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North London Derby: Tottenham player ratings to the theme of nature documentaries

Our planet is a beautiful, majestic, fragile thing and these shows help to capture it.

Sir David Attenborough Opens Woodberry Wetlands
Sir David Attenborough
Photo by John Phillips/Getty Images

I love nature documentaries. As a kid I loved tuning into PBS to watch Jacques Cousteau’s underwater films, and I carried that over to when I had children of my own. A (failed) attempt to get my kids to only watch “educational” TV did result in us watching a lot of NOVA, and back then Animal Planet actually showed nature documentaries and not just bad reality TV series about “animal cops” and veterinarians. They were interesting.

And then Blue Planet happened and my mind was blown. Since then we still have periodic “Nature Night” at our house where we watch nature shows with our kids. They’re riveted. We are too (though sometimes I can’t help but nod off... I am a dad, so I have to do some dad things).

So here are the player ratings from Tottenham Hotspur’s 1-1 draw against Arsenal in Sunday’s North London Derby, to the theme of Nature Documentaries.

5 stars: Anything narrated by David Attenborough

Life. Blue Planet. Planet Earth (the non-American version). The Life Of... series. All of these are amazing nature documentaries, and all of them have one thing in common: they’re all narrated by Sir David Attenborough. Attenborough is an international treasure, with a wonderfully expressive British accent and an (apparently) encyclopedic knowledge of the animal kingdom. My kids have grown up watching Attenborough documentaries and I’m pretty sure they consider him their third grandfather. And if a documentary has Uncle David (excuse me, that’s SIR Uncle David to you) attached to it, you KNOW it’s going to be fantastically done.

Mousa Dembele: A gd truck on Sunday. His movement and strength on the ball was one of the reasons why Spurs got a result. Also showed some tricky skills as he slalomed into the box and earned the PK. This was Dembele at his best, and it’s Exhibit A as to why he’s so incredibly important to Spurs’ success.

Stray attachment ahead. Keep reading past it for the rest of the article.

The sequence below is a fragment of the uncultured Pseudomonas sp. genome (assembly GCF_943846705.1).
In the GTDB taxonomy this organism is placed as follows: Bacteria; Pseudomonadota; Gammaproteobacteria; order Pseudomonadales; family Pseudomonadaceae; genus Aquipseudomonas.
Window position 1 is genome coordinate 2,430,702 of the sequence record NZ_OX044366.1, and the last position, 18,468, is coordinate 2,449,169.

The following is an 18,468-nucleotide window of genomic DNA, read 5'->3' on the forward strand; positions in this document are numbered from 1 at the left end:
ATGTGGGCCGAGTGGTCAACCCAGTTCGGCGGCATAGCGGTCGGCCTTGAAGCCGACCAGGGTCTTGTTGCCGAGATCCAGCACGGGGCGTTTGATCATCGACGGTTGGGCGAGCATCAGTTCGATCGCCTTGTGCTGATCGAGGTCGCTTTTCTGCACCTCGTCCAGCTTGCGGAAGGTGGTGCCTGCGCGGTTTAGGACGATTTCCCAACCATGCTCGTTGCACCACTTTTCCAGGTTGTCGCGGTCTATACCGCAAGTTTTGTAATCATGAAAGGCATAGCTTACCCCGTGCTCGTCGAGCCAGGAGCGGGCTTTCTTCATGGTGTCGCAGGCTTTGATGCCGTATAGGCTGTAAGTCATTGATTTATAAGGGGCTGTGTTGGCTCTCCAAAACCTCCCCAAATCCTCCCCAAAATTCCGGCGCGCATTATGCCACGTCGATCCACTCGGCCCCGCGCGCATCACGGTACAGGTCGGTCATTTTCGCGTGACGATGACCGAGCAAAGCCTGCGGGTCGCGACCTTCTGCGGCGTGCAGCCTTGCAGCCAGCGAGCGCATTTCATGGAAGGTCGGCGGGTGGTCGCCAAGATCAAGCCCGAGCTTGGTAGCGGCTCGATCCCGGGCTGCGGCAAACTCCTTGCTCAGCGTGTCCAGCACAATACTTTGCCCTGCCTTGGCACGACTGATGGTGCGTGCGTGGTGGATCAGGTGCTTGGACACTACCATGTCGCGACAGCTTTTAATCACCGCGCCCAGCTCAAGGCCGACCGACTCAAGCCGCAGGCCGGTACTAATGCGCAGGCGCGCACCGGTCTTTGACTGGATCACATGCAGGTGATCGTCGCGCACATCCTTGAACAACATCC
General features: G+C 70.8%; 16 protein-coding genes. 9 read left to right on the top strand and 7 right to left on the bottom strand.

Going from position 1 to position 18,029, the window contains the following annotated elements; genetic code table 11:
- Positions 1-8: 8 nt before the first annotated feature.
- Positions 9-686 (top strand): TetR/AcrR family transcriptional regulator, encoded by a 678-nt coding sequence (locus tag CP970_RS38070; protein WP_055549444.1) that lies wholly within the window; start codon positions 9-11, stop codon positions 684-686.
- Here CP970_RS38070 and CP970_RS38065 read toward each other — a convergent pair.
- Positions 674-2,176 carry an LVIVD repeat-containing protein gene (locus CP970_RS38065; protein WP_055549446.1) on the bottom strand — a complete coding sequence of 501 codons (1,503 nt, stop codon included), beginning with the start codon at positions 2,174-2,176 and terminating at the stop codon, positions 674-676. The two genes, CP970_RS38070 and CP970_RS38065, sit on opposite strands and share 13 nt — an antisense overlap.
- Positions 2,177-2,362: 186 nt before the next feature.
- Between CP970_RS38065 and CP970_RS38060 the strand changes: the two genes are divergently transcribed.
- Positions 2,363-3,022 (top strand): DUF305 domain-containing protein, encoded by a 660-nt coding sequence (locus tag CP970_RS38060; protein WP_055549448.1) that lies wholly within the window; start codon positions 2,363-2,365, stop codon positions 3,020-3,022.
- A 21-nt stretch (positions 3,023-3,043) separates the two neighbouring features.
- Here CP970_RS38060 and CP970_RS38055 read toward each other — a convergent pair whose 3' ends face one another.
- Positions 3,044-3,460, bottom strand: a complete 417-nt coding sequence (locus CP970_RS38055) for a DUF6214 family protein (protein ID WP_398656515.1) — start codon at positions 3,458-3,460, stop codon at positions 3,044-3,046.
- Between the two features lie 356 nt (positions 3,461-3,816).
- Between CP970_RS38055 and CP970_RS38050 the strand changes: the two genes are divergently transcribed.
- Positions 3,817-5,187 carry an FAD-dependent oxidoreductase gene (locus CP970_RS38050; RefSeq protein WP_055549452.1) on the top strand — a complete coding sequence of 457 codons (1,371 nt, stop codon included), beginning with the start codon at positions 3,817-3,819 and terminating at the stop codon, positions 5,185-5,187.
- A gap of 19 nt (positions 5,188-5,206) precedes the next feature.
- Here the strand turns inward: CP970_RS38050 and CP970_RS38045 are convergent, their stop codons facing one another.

4.5 stars: PBS Nature

Ab-C-Bb-Eb. That opening four note motif on the french horn is like a clarion call to my soul. PBS’ Nature sets a very high standard for a weekly nature documentary series. The cinematography is always stellar, the production values are high, and the subject matters are widely varied and almost never disappoint. When I’m down in the dumps or just need to forget about the world for a while, I’ll stream an episode of Nature and I’m instantly in a better place.

Christian Eriksen: I don’t care. Eriksen was fantastic on Sunday. The advantage of Spurs’ formation was that he was given a free role, and he took full advantage of it, pinging long balls for players to run onto. Also came close to goals twice. #wellactually Eriksen is good and we’re lucky to have him.

Danny Rose: A really, really nice match from Danny. Excellent on both sides of the ball and I was particularly gratified by his crossing, often a weak point in his game. Effectively neutralized Walcott and Bellerin for much of the match.

4 stars: Grizzly Man

Timothy Treadwell was a man obsessed with bears, and who made it his life’s work to get to know them and understand them. His singular obsession eventually cost him his life as he and his girlfriend were mauled to death in 2003. This documentary, directed by Werner Herzog, about Treadwell’s life and death is poignant, fascinating, and thought-provoking as it explores the intersections between humans and the animal kingdom and how close is too close when it comes to our wild Earthling co-inhabitants. It also features music by Richard Thompson, a fantastic English singer-songwriter.